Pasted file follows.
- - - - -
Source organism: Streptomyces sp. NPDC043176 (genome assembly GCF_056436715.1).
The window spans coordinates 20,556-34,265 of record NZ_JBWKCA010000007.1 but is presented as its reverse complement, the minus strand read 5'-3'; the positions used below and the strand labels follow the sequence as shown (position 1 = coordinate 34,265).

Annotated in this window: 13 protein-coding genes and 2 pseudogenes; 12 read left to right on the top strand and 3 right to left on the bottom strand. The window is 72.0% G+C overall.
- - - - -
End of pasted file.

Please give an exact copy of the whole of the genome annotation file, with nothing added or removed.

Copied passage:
Source organism: Streptomyces sp. NPDC043176 (genome assembly GCF_056436715.1).
The window spans coordinates 20,556-34,265 of record NZ_JBWKCA010000007.1 but is presented as its reverse complement, the minus strand read 5'-3'; the positions used below and the strand labels follow the sequence as shown (position 1 = coordinate 34,265).

Annotated in this window: 13 protein-coding genes and 2 pseudogenes; 12 read left to right on the top strand and 3 right to left on the bottom strand. The window is 72.0% G+C overall.